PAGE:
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col New downtown plan becomes more urgent

In continuing trend, more Galleria stores closing

Revitalization of downtown Rochester is becoming more urgent as more downtown stores close and as it becomes apparent that there are no easy solutions.

The Gap Kids store on the second level of the Galleria Mall has announced plans to close and the main Gap store might follow suit when its lease expires. The company operates both Gap and Gap Kids stores at Apache Mall. The Christian Inspirations store, which sells religious articles at the Galleria, also plans to close June 28.

At the same time, the city's Downtown Planning Task Force has reported the results of focus group discussions on what changes participants would like to see downtown. The consensus was that downtown is "boring" and that something is needed to make people want to linger there. It was suggested that a focal point is needed and that people come downtown for business transactions but find few opportunities for entertainment or social interaction. The movie theaters at the Galleria provided one incentive for visiting downtown -- or lingering there -- but they have followed the retail trend and moved to the edge of town.

The focus group's analysis is useful but provided no specific suggestions on what kind of strategy the planning group should recommend.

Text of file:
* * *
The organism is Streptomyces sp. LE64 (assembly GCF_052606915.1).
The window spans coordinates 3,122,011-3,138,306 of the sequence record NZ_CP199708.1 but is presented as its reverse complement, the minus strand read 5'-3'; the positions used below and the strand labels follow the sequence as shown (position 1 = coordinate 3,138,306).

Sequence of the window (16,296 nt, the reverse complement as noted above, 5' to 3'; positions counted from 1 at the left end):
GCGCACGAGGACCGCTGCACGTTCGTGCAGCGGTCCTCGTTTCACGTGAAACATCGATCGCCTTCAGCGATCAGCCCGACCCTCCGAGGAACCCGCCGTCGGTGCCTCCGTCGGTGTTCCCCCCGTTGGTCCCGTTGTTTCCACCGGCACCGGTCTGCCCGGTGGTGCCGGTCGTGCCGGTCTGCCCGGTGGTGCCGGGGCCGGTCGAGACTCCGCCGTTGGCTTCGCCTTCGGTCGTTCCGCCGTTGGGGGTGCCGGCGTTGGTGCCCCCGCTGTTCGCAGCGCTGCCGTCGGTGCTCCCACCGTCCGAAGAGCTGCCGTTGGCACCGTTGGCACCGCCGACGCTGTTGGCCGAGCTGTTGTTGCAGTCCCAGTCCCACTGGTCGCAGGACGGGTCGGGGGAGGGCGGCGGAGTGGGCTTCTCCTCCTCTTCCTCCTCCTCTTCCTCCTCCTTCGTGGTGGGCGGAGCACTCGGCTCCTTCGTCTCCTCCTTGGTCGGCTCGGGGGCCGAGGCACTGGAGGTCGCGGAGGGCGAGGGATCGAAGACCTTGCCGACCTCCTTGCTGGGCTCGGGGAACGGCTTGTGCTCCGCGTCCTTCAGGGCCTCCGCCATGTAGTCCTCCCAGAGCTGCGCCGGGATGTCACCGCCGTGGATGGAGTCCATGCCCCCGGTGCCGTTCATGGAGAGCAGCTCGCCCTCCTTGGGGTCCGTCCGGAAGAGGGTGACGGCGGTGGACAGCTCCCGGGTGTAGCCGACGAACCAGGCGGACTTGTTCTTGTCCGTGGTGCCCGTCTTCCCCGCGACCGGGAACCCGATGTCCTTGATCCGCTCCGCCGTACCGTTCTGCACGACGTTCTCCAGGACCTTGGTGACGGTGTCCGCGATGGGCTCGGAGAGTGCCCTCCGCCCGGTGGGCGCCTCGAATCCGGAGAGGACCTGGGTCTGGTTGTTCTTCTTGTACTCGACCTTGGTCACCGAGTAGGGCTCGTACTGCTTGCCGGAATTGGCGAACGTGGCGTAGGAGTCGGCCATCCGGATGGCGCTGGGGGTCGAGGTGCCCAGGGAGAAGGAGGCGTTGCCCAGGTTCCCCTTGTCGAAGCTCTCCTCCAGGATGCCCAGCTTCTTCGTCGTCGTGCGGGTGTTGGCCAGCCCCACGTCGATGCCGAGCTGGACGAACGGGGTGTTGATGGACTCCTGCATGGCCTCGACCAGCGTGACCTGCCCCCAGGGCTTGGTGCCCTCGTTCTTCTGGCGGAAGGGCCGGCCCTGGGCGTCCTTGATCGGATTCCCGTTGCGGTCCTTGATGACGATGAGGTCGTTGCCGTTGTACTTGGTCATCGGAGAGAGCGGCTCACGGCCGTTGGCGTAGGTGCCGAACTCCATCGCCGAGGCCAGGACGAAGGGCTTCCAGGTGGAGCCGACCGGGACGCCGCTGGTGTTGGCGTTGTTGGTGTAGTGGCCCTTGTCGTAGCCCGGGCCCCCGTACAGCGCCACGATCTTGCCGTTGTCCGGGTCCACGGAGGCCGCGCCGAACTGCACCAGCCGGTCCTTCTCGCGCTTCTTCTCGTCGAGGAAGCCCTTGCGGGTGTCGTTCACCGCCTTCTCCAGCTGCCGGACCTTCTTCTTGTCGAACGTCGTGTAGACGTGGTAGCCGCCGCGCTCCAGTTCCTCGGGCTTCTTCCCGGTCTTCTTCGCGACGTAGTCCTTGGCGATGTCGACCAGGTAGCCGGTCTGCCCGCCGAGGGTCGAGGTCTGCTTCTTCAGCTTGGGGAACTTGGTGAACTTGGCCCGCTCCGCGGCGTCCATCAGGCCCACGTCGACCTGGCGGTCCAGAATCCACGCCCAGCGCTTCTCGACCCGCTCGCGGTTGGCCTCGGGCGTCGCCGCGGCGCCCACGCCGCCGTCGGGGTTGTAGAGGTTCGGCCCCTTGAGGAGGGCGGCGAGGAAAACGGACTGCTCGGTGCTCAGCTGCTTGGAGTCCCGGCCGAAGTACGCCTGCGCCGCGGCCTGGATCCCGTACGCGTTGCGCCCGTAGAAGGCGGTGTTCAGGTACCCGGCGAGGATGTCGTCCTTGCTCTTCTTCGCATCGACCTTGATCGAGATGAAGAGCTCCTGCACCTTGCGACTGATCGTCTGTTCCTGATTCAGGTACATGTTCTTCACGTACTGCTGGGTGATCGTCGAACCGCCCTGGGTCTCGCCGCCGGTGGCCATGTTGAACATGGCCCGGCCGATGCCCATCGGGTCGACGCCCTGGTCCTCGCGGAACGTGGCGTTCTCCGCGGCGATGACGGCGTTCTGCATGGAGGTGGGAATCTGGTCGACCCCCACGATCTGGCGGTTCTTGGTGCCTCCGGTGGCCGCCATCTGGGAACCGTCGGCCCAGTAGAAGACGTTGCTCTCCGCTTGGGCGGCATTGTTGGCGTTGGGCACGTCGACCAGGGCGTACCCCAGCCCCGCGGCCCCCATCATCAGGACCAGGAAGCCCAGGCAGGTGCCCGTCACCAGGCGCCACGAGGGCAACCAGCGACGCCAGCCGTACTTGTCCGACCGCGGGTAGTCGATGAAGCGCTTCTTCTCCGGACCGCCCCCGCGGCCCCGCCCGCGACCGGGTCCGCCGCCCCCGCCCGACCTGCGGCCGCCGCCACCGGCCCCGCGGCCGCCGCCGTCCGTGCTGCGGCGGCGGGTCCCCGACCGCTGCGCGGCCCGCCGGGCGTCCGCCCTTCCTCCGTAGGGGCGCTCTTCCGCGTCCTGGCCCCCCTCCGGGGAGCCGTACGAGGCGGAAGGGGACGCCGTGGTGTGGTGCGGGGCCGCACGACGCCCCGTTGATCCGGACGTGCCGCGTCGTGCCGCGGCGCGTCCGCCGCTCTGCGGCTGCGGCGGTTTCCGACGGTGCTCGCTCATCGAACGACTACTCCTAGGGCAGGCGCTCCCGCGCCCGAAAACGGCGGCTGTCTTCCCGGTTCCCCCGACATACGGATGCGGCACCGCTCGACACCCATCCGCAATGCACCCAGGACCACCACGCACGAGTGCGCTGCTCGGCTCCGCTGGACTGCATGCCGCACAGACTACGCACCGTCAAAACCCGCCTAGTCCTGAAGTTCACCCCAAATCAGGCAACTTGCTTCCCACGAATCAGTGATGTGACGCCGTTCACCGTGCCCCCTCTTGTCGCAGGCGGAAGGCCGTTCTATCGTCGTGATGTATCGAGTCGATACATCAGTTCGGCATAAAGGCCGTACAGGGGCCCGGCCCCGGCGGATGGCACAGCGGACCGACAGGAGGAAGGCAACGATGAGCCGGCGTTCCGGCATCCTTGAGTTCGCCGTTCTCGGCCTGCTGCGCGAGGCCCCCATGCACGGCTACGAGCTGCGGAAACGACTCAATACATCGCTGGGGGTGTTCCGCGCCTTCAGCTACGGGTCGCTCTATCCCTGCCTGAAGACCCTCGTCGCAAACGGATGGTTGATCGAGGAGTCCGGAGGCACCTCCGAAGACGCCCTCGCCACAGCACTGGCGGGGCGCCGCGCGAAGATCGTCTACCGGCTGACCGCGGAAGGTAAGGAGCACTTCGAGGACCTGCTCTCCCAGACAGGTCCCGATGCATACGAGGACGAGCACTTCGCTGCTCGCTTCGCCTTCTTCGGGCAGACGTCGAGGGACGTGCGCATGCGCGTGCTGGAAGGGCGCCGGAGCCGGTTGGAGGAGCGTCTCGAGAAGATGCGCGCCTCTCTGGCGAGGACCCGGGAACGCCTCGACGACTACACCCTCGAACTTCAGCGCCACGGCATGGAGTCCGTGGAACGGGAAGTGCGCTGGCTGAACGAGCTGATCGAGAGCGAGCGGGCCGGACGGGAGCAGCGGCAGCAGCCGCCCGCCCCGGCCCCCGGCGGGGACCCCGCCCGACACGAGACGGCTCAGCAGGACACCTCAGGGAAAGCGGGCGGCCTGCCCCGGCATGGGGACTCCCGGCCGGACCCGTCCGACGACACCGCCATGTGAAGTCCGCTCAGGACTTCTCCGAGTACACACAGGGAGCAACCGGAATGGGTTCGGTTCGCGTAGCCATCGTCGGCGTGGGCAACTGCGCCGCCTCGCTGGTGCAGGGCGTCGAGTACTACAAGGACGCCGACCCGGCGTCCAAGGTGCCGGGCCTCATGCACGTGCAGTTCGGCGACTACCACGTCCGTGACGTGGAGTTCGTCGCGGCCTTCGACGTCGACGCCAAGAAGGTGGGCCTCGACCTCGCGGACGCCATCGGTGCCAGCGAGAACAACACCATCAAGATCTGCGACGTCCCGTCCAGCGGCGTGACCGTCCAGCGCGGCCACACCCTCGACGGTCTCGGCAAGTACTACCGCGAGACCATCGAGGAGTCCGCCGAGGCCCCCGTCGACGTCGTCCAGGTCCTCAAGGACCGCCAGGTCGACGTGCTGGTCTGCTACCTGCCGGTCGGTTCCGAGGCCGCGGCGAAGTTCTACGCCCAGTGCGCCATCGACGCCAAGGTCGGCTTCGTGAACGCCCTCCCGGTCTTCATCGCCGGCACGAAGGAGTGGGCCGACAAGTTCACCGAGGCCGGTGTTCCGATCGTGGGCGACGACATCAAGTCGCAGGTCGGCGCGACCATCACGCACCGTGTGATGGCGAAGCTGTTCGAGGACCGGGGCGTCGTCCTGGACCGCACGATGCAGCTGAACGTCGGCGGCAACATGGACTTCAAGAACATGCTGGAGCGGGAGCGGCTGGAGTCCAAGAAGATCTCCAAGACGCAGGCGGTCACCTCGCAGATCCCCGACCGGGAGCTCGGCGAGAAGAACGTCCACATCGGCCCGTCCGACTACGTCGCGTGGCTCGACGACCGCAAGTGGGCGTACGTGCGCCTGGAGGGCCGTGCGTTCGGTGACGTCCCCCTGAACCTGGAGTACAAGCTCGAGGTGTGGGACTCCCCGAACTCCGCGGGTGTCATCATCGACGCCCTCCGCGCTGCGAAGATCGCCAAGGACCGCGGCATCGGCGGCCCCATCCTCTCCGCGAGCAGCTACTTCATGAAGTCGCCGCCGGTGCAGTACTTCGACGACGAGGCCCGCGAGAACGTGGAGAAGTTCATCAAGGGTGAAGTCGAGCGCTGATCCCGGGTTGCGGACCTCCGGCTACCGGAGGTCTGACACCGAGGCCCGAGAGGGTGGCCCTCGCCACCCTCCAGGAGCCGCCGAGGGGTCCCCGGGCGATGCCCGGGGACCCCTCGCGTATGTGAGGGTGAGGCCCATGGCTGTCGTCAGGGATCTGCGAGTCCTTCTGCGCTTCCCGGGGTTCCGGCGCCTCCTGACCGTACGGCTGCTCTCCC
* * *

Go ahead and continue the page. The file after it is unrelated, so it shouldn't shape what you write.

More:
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Rochester's dilemma is not unique. In some respects, it repeats the situation that arose in the 1970s when department stores began moving out of downtown to Apache Mall and elsewhere. They included Dayton's, J.C. Penney, Montgomery Ward and other retail outlets. Similar redeployments have occurred and are occurring today in cities throughout the country.

The trend follows the growth of suburban residential areas, which attract adjacent retail centers that are more conveniently located for those living outside the city or on its fringes.

It is ironic that some suburban cities in Minnesota -- whose residents originally sought to escape life in the central city of Minneapolis -- now are seeking to create city centers for themselves. They include Maple Grove, Burnsville and Apple Valley. So while Rochester is seeking to hang onto its well-developed downtown, these cities are attempting to create downtown areas they never had. That would seem to verify the importance of having a truly functional downtown.

It might be useful to seek out consultants who have dealt with this problem elsewhere in cities about the size of Rochester. It would be especially useful if at least some examples could be found that suggest a solution to the problem Rochester is addressing in the downtown area.

If it works somewhere else, it might work here. If no such examples can be found, and no other city has solved our specific problem, it might be necessary to recognize that we have a daytime downtown and the search for a vibrant center of nightlife is not likely to be productive.

We hope that is not the case. We would like to have a downtown center that has a lively and entertaining night life, one that will appeal to young and old.

At least it would be worth a preliminary search to see if any other city has adopted a successful strategy that Rochester could follow.

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